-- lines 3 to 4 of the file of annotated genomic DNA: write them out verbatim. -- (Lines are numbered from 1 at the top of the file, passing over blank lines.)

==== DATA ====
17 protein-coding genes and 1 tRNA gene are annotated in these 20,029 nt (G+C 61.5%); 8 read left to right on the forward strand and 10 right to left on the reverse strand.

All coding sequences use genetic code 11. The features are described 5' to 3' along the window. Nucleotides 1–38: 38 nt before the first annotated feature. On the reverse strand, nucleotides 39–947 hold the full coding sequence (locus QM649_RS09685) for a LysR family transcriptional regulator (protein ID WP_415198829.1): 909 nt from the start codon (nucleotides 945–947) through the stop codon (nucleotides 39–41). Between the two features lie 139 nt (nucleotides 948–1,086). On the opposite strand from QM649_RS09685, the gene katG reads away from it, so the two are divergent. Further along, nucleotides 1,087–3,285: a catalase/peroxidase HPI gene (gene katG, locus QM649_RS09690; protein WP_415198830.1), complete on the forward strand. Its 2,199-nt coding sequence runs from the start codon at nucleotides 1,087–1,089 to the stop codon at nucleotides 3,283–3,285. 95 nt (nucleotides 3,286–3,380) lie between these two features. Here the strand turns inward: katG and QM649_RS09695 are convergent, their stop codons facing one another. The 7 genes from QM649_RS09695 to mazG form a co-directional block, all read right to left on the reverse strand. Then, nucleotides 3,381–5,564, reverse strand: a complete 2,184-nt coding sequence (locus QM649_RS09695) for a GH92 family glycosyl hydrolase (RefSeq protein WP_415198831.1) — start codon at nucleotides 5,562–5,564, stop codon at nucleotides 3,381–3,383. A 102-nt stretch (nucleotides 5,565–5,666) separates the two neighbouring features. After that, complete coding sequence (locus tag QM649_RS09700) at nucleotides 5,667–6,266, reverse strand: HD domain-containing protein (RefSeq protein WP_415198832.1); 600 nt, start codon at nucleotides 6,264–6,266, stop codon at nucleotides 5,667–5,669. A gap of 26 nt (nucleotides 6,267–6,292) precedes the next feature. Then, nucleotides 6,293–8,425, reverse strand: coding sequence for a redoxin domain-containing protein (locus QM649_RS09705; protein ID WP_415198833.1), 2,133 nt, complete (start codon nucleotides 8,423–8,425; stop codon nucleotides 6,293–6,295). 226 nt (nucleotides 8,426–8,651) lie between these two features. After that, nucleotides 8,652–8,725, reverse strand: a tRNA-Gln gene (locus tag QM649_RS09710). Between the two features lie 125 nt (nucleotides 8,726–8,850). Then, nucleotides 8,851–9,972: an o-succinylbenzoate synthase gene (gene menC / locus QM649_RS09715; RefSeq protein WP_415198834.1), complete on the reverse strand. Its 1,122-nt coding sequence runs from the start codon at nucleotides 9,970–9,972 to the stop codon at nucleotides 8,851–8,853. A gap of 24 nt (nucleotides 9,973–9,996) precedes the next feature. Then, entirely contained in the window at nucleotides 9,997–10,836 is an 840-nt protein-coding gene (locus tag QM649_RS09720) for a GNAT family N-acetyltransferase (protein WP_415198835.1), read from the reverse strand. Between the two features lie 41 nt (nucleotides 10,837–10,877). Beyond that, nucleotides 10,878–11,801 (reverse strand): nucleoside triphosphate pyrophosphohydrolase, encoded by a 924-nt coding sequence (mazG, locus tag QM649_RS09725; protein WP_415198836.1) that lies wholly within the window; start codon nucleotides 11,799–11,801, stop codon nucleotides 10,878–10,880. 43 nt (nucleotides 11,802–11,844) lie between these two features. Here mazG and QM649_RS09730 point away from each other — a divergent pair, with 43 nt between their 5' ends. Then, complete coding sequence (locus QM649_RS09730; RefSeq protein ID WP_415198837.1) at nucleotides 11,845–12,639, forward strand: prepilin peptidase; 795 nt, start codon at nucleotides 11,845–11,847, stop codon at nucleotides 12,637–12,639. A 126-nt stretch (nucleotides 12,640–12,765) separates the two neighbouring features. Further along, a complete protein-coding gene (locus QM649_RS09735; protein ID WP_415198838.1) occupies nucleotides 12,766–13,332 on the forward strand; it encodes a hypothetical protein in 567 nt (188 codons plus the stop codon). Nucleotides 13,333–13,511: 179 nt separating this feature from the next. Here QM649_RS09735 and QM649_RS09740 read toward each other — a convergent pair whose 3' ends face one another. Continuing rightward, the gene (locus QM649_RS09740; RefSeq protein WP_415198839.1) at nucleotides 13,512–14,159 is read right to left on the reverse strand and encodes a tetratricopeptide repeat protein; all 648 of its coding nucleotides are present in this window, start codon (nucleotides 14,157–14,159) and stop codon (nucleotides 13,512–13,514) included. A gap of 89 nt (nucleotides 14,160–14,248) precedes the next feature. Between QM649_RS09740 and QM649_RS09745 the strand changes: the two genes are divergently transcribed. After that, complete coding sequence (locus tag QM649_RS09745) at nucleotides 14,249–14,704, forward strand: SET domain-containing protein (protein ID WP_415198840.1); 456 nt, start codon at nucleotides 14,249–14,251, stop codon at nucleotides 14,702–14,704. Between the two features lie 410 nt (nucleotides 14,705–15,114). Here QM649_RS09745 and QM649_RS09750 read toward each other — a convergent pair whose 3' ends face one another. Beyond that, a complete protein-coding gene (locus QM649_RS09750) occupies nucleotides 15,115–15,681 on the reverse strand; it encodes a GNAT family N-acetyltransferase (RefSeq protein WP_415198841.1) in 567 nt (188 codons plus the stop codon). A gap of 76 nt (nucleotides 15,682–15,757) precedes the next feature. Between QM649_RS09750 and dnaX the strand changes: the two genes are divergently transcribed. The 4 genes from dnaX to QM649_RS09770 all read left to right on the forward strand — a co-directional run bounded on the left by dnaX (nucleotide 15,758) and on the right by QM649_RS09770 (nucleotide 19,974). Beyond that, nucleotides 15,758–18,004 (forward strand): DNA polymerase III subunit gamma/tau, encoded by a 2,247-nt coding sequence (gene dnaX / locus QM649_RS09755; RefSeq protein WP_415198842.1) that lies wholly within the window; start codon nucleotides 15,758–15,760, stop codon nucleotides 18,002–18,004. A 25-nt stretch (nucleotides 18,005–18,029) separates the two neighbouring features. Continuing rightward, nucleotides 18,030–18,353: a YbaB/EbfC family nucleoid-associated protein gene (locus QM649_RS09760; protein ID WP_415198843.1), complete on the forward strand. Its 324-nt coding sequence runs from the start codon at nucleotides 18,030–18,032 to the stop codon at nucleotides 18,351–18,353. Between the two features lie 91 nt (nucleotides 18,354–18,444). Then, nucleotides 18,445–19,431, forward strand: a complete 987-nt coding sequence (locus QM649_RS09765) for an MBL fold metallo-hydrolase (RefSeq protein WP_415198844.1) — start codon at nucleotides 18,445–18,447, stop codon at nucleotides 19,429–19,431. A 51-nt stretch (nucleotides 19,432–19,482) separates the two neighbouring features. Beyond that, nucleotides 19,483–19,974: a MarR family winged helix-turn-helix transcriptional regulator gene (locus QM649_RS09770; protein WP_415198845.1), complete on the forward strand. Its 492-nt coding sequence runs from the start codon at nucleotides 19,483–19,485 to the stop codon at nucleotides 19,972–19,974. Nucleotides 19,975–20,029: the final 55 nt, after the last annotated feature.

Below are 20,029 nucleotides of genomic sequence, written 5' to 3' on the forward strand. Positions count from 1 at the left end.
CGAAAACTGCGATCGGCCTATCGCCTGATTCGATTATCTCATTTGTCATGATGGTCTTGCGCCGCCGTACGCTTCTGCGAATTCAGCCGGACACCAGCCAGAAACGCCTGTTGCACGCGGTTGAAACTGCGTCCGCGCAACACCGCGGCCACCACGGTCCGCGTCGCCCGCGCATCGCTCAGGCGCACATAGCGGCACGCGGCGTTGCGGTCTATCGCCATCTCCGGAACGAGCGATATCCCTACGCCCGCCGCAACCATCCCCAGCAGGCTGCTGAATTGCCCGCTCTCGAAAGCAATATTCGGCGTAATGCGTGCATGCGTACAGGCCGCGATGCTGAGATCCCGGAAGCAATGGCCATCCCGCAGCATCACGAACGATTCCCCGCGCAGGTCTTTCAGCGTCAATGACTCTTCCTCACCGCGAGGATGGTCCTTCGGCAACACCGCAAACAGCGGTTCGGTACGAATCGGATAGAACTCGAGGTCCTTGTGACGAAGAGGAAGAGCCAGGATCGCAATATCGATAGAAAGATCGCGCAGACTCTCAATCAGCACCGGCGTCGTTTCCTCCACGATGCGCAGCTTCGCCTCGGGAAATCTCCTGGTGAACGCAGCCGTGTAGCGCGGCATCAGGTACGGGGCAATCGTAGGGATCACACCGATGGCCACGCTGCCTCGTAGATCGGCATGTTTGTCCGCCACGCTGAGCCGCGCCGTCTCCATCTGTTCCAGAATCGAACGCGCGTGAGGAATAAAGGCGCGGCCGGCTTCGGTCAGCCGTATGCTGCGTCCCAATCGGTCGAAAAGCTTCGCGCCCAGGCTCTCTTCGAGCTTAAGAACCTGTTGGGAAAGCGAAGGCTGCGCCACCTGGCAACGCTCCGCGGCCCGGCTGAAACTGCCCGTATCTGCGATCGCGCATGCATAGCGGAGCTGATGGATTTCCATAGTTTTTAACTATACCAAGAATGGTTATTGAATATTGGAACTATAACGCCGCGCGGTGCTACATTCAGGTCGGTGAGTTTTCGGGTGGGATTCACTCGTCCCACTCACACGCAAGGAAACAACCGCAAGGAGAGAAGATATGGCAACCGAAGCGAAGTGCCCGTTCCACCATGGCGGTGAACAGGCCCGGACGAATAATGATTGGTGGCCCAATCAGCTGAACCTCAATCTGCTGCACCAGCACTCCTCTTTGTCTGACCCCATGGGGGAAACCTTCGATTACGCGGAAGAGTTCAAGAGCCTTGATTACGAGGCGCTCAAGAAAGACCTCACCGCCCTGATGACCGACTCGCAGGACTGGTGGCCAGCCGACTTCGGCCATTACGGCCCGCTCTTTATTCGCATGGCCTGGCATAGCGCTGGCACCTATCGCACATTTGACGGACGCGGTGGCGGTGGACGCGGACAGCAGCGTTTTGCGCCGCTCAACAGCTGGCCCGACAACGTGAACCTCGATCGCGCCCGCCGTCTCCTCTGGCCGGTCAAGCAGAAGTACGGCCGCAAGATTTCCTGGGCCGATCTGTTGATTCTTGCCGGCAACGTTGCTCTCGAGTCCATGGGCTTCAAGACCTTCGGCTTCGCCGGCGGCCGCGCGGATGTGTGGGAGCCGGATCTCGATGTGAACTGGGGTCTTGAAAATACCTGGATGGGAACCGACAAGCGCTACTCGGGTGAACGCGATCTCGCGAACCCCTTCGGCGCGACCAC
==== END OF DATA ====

Below are 20,029 nucleotides of genomic sequence, written 5' to 3' on the forward strand. Positions count from 1 at the left end.
CGAAAACTGCGATCGGCCTATCGCCTGATTCGATTATCTCATTTGTCATGATGGTCTTGCGCCGCCGTACGCTTCTGCGAATTCAGCCGGACACCAGCCAGAAACGCCTGTTGCACGCGGTTGAAACTGCGTCCGCGCAACACCGCGGCCACCACGGTCCGCGTCGCCCGCGCATCGCTCAGGCGCACATAGCGGCACGCGGCGTTGCGGTCTATCGCCATCTCCGGAACGAGCGATATCCCTACGCCCGCCGCAACCATCCCCAGCAGGCTGCTGAATTGCCCGCTCTCGAAAGCAATATTCGGCGTAATGCGTGCATGCGTACAGGCCGCGATGCTGAGATCCCGGAAGCAATGGCCATCCCGCAGCATCACGAACGATTCCCCGCGCAGGTCTTTCAGCGTCAATGACTCTTCCTCACCGCGAGGATGGTCCTTCGGCAACACCGCAAACAGCGGTTCGGTACGAATCGGATAGAACTCGAGGTCCTTGTGACGAAGAGGAAGAGCCAGGATCGCAATATCGATAGAAAGATCGCGCAGACTCTCAATCAGCACCGGCGTCGTTTCCTCCACGATGCGCAGCTTCGCCTCGGGAAATCTCCTGGTGAACGCAGCCGTGTAGCGCGGCATCAGGTACGGGGCAATCGTAGGGATCACACCGATGGCCACGCTGCCTCGTAGATCGGCATGTTTGTCCGCCACGCTGAGCCGCGCCGTCTCCATCTGTTCCAGAATCGAACGCGCGTGAGGAATAAAGGCGCGGCCGGCTTCGGTCAGCCGTATGCTGCGTCCCAATCGGTCGAAAAGCTTCGCGCCCAGGCTCTCTTCGAGCTTAAGAACCTGTTGGGAAAGCGAAGGCTGCGCCACCTGGCAACGCTCCGCGGCCCGGCTGAAACTGCCCGTATCTGCGATCGCGCATGCATAGCGGAGCTGATGGATTTCCATAGTTTTTAACTATACCAAGAATGGTTATTGAATATTGGAACTATAACGCCGCGCGGTGCTACATTCAGGTCGGTGAGTTTTCGGGTGGGATTCACTCGTCCCACTCACACGCAAGGAAACAACCGCAAGGAGAGAAGATATGGCAACCGAAGCGAAGTGCCCGTTCCACCATGGCGGTGAACAGGCCCGGACGAATAATGATTGGTGGCCCAATCAGCTGAACCTCAATCTGCTGCACCAGCACTCCTCTTTGTCTGACCCCATGGGGGAAACCTTCGATTACGCGGAAGAGTTCAAGAGCCTTGATTACGAGGCGCTCAAGAAAGACCTCACCGCCCTGATGACCGACTCGCAGGACTGGTGGCCAGCCGACTTCGGCCATTACGGCCCGCTCTTTATTCGCATGGCCTGGCATAGCGCTGGCACCTATCGCACATTTGACGGACGCGGTGGCGGTGGACGCGGACAGCAGCGTTTTGCGCCGCTCAACAGCTGGCCCGACAACGTGAACCTCGATCGCGCCCGCCGTCTCCTCTGGCCGGTCAAGCAGAAGTACGGCCGCAAGATTTCCTGGGCCGATCTGTTGATTCTTGCCGGCAACGTTGCTCTCGAGTCCATGGGCTTCAAGACCTTCGGCTTCGCCGGCGGCCGCGCGGATGTGTGGGAGCCGGATCTCGATGTGAACTGGGGTCTTGAAAATACCTGGATGGGAACCGACAAGCGCTACTCGGGTGAACGCGATCTCGCGAACCCCTTCGGCGCGACCAC